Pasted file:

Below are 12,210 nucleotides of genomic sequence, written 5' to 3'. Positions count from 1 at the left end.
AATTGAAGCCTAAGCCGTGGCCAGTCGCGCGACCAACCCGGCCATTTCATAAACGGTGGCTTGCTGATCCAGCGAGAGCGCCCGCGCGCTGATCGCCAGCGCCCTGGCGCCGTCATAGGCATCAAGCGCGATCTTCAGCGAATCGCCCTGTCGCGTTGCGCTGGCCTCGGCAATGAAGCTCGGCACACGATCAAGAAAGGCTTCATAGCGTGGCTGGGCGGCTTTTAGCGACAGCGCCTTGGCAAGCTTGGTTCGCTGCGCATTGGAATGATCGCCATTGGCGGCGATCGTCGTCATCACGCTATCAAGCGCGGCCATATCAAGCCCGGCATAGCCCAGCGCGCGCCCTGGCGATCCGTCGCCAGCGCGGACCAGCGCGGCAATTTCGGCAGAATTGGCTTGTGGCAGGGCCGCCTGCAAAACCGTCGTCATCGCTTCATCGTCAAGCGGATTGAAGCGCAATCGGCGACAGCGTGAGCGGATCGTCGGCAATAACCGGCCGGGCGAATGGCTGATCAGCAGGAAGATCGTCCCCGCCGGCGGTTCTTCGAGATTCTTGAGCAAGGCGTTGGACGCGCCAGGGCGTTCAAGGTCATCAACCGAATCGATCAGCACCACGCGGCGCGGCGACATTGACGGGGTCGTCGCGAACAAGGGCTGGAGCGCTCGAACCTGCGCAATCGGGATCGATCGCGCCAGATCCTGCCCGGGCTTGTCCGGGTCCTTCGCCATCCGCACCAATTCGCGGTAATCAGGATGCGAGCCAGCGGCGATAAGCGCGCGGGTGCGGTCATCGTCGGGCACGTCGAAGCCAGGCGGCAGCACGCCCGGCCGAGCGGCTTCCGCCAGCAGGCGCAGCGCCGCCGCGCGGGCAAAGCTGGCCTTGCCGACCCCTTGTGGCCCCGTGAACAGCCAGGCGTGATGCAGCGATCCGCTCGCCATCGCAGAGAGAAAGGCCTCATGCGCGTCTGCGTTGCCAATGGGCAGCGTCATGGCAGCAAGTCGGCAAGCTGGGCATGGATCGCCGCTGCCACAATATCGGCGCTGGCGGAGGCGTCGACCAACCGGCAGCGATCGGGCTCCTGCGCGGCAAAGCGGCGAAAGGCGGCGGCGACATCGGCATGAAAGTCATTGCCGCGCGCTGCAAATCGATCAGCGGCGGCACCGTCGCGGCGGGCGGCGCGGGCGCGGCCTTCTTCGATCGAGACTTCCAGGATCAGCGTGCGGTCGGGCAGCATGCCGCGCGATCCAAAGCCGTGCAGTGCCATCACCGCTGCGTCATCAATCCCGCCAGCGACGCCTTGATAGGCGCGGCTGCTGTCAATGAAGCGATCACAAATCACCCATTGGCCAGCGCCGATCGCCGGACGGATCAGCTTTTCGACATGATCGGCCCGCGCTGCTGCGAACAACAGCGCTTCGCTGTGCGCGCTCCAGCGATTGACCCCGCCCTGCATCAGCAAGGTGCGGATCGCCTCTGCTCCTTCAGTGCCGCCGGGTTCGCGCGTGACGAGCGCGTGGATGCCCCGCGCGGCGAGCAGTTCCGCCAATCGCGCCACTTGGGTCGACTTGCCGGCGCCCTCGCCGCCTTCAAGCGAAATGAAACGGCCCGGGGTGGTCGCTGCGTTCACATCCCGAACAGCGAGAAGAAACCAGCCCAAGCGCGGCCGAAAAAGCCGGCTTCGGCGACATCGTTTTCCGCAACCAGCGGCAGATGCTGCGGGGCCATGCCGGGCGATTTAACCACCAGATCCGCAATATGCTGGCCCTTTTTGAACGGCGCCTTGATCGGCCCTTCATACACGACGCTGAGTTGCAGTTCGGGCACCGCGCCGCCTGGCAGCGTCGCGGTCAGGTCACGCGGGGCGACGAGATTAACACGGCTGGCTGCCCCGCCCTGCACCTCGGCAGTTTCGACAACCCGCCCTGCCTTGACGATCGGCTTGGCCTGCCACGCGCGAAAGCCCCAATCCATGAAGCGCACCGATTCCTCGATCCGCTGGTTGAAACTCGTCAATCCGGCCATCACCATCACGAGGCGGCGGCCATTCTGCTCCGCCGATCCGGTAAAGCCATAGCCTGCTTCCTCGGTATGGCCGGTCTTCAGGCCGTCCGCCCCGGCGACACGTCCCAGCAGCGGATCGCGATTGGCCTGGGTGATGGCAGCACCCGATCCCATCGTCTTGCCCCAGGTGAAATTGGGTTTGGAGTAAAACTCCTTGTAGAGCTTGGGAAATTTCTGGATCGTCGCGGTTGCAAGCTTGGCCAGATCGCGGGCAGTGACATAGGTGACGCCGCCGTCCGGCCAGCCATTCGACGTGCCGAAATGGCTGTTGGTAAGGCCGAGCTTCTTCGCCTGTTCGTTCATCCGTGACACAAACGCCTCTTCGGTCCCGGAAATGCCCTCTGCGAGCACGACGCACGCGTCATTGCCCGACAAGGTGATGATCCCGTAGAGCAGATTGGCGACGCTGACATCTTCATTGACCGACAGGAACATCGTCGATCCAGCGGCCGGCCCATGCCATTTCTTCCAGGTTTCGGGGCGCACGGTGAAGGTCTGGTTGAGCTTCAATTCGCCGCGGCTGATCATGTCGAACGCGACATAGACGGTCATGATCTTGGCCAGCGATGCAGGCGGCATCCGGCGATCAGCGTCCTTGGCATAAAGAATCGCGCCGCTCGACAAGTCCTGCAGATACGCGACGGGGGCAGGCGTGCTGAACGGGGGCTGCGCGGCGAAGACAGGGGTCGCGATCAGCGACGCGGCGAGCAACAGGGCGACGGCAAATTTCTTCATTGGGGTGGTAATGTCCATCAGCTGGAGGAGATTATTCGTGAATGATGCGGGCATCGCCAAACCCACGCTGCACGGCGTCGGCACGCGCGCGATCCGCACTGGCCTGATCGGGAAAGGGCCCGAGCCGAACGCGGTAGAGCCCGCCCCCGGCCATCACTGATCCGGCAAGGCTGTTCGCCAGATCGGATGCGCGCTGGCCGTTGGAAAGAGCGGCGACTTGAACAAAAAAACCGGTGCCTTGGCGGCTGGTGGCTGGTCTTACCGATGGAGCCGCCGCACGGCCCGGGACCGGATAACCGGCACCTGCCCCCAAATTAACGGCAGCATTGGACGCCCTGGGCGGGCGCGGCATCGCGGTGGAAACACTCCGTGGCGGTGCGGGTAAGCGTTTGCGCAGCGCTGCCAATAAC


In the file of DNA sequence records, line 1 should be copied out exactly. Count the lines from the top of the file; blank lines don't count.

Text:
Below are 12,210 nucleotides of genomic sequence, written 5' to 3'. Positions count from 1 at the left end.